View Full Version : Z-Rest

01-15-2004, 17:36
Looking for thoughts on z-rests. I have a thermarst, but it takes up a lot of room. I think z-rest are durab;e enough to be lashed to the outside of my pack. Anyone have thoughts.


01-15-2004, 17:57
I've spent many, many nights on a Z-rest and they are perfectly durable. Indeed, a Z-rest acted as a partial frame for my pack during my PCT hike last summer.They will eventually, like any foam pad, flaten out and lose insulation value. Perhaps 150 nights or so. A ridgrerest is cheaper, lighter, and, I think, a little more comfortable than a Z-rest. Buy a 3/4 length one and at night put your stuff in your pack and your pack under your feet.

01-15-2004, 17:57
zrests do not have the r- rating of a thermarest. We seriously noticed this in march while sleeping in shelters. They also get flat pretty fast, reducing their comfort and warmth even further.

Here's a list of weights and R-values on cascade design's webpage for the different options :

For those who are weight weenies, here are the different systems:

Ultralight full length = 29 oz., R = 2.6
Ultralight 3/4 = 18 oz., R = 2.6
Ultralight 3/4 with 4 folds of z-rest for foot pad = 22 oz, R = 2.6
Z-rest = 15 oz, R = 2.2
Z-rest 3/4 = 11 oz, R = 2.2
Ridge Rest = 14 oz, R = 2.6
Ridge Rest 3/4 = 9 oz, R = 2.6
Ridge Rest Deluxe = 18 oz, R = 3.1

This is still an open issue for me, and I can't decide which pad I want. I have the ultralight full length, ultralight 3/4, ridge rest and z-rest. I am still trying to see if I like the ridgerest enough to use it full time. But talk about taking up some room!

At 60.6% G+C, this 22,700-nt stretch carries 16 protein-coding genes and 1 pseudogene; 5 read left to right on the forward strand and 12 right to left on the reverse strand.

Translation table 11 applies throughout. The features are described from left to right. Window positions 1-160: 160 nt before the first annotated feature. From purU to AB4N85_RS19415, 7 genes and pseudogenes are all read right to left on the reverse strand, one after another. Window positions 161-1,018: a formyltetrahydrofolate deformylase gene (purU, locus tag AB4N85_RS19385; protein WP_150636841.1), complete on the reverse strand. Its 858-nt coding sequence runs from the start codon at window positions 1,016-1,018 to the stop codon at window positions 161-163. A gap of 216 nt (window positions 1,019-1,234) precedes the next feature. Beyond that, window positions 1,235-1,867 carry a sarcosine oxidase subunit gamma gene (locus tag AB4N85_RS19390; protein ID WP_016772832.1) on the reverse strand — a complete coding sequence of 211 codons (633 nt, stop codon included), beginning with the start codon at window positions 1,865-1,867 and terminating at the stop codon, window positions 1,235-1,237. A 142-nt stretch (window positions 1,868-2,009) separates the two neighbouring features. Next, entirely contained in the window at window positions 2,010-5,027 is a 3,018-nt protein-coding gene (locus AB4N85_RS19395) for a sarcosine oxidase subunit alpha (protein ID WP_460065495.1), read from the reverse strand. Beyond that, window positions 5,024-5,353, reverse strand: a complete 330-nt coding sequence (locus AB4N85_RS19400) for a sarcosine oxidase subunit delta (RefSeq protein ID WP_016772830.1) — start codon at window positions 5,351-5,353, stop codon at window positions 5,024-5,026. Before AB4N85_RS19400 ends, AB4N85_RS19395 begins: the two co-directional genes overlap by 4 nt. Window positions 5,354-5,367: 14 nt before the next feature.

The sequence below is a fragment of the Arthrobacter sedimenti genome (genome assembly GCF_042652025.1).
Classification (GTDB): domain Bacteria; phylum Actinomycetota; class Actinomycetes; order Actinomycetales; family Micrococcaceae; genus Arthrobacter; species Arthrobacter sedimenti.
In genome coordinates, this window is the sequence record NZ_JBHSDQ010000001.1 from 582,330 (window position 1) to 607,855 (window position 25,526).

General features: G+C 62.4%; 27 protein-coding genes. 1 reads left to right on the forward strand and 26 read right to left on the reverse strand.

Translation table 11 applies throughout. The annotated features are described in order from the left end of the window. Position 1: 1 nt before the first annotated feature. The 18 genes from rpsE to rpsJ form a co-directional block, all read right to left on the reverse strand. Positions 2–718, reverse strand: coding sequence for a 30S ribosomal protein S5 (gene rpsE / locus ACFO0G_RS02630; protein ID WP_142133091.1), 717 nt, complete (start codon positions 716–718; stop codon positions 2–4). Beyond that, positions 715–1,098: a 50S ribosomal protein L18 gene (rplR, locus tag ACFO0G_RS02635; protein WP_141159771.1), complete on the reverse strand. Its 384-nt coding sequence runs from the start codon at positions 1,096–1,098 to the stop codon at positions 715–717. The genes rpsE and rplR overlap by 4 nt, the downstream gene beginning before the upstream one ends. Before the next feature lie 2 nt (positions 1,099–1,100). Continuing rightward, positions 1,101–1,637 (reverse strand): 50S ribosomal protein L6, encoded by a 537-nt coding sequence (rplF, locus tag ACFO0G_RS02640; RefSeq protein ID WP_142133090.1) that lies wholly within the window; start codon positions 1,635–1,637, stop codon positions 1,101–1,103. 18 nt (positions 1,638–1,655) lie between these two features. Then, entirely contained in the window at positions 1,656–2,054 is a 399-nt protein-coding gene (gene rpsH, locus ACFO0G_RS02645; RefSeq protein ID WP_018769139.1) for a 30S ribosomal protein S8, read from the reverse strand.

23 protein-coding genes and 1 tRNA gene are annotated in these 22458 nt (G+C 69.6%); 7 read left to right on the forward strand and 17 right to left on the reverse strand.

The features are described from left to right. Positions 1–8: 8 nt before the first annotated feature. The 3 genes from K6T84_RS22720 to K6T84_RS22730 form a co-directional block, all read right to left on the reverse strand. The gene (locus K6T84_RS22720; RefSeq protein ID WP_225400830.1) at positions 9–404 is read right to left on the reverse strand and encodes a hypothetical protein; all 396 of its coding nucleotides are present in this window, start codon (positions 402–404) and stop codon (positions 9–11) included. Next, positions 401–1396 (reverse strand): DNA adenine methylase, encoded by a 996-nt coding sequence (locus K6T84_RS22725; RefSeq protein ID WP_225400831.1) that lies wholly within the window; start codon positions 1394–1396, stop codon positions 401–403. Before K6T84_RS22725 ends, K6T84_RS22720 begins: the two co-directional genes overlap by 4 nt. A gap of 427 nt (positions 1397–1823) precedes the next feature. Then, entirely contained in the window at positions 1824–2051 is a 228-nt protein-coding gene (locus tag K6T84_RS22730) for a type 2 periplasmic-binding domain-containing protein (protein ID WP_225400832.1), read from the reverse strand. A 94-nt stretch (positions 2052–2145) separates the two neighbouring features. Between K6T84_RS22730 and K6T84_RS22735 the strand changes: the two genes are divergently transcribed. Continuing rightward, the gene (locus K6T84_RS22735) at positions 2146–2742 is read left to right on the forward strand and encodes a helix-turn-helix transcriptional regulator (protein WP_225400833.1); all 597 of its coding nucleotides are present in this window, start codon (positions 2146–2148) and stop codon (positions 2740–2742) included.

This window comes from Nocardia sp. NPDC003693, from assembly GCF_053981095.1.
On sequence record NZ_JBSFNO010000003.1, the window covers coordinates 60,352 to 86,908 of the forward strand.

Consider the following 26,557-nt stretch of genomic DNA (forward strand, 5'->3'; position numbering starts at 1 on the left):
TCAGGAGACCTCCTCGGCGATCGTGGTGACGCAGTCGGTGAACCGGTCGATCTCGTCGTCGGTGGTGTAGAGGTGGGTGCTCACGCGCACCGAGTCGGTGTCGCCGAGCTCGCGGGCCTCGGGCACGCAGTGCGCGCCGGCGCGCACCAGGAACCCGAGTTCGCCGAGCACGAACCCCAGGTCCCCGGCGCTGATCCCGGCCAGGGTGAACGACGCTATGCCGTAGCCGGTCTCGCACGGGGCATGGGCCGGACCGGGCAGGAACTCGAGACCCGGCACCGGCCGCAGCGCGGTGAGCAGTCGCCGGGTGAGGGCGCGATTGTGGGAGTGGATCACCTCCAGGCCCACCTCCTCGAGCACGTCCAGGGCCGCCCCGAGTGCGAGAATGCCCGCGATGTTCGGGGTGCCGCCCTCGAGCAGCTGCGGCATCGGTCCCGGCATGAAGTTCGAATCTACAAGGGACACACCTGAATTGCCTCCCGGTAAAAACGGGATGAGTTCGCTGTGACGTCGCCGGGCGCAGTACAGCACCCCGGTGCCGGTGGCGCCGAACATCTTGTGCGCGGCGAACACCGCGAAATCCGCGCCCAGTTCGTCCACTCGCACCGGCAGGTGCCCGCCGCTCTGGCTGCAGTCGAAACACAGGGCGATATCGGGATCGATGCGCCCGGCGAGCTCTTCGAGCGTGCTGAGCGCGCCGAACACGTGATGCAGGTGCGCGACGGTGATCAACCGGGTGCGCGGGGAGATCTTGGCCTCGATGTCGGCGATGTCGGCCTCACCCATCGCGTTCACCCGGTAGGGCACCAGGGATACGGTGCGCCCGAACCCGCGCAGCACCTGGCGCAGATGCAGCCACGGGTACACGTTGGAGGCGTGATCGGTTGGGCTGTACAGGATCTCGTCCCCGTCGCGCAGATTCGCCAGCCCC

If all you are worried about is size, the ultralight full length is the way to go. Much smaller when packed than the standard thermarest (folds in 1/2. When stowed it's about 12 inches long and 4 inches in diameter.)

Gravity Man

01-15-2004, 18:06
I have lashed thermarests to the outside of my pack, in a stuff sack, and never had a problem with damage. But Mahoosuc Notch ate one during winter on me :( , so clip or lash very securely. The ultralight is only about half the size as the others, it's the only one that folds across the width.

01-16-2004, 10:31
Looking for thoughts on z-rests. I have a thermarst, but it takes up a lot of room. I think z-rest are durab;e enough to be lashed to the outside of my pack. Anyone have thoughts.


Z-rests are a closed cell pad. Cheaper, thinner and lighter than thermarests. They do work for some. Generally, the closed cell pads work for young bones. Old bones need more support. To find out if a closed cell pad will work for you, buy one, and then try sleeping for a few nights on a concrete floor. If you don't mind it, then it will work for you. If you want more support, then use a thermarest.

Either way, you see plenty of closed cell pads lashed to the outside of packs.

01-16-2004, 16:59
I have a 3/4 z-rest that I have not had any problems with. I do carry it inside my pack though. Also, I have only used it in warm weather, I do not think it would be great in the cool weather.

01-17-2004, 15:11
Started with a Z-rest and switched over to an ultralight 3/4 Therma-rest. Either the ground got harder or I lost too much weight (or both) but the Z-rest just didn't give me enough padding after a while. I did cut off 4 sections of the Z-rest though and kept it with me as a pad for sitting. Nice to have your butt off the wet ground now and then. I also used the small Z-rest section under my feet at night.

01-17-2004, 21:27
i have a z rest, it is colder than an air pad for sure but i used a emr. blanket under it & was good shape. the only thing i didnt like was the packability so i go w/ a ridgerest now. i roll it up, put it in my pack then let it unroll&pack my gear inside.